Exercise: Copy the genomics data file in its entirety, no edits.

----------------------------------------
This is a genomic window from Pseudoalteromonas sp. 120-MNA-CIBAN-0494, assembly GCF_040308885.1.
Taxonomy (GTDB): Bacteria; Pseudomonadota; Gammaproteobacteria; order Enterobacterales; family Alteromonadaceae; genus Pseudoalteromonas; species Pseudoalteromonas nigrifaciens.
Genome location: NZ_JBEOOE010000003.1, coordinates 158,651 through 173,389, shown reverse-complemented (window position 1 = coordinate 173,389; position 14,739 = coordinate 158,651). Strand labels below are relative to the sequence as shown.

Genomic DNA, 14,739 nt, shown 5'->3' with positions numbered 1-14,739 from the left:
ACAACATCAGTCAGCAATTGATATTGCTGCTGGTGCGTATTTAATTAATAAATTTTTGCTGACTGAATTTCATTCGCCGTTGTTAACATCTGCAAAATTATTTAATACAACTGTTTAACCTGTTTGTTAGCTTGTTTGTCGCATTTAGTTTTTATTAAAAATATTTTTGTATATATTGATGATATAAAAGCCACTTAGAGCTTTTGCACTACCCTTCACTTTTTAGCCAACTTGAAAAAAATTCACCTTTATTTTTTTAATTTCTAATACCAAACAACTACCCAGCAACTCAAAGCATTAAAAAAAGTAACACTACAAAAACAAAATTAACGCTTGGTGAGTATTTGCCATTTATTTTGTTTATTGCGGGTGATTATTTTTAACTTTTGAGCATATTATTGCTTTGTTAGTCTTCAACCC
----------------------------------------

This is a genomic window from Pseudoalteromonas sp. 120-MNA-CIBAN-0494, assembly GCF_040308885.1.
Taxonomy (GTDB): Bacteria; Pseudomonadota; Gammaproteobacteria; order Enterobacterales; family Alteromonadaceae; genus Pseudoalteromonas; species Pseudoalteromonas nigrifaciens.
Genome location: NZ_JBEOOE010000003.1, coordinates 158,651 through 173,389, shown reverse-complemented (window position 1 = coordinate 173,389; position 14,739 = coordinate 158,651). Strand labels below are relative to the sequence as shown.

Genomic DNA, 14,739 nt, shown 5'->3' with positions numbered 1-14,739 from the left:
ACAACATCAGTCAGCAATTGATATTGCTGCTGGTGCGTATTTAATTAATAAATTTTTGCTGACTGAATTTCATTCGCCGTTGTTAACATCTGCAAAATTATTTAATACAACTGTTTAACCTGTTTGTTAGCTTGTTTGTCGCATTTAGTTTTTATTAAAAATATTTTTGTATATATTGATGATATAAAAGCCACTTAGAGCTTTTGCACTACCCTTCACTTTTTAGCCAACTTGAAAAAAATTCACCTTTATTTTTTTAATTTCTAATACCAAACAACTACCCAGCAACTCAAAGCATTAAAAAAAGTAACACTACAAAAACAAAATTAACGCTTGGTGAGTATTTGCCATTTATTTTGTTTATTGCGGGTGATTATTTTTAACTTTTGAGCATATTATTGCTTTGTTAGTCTTCAACCC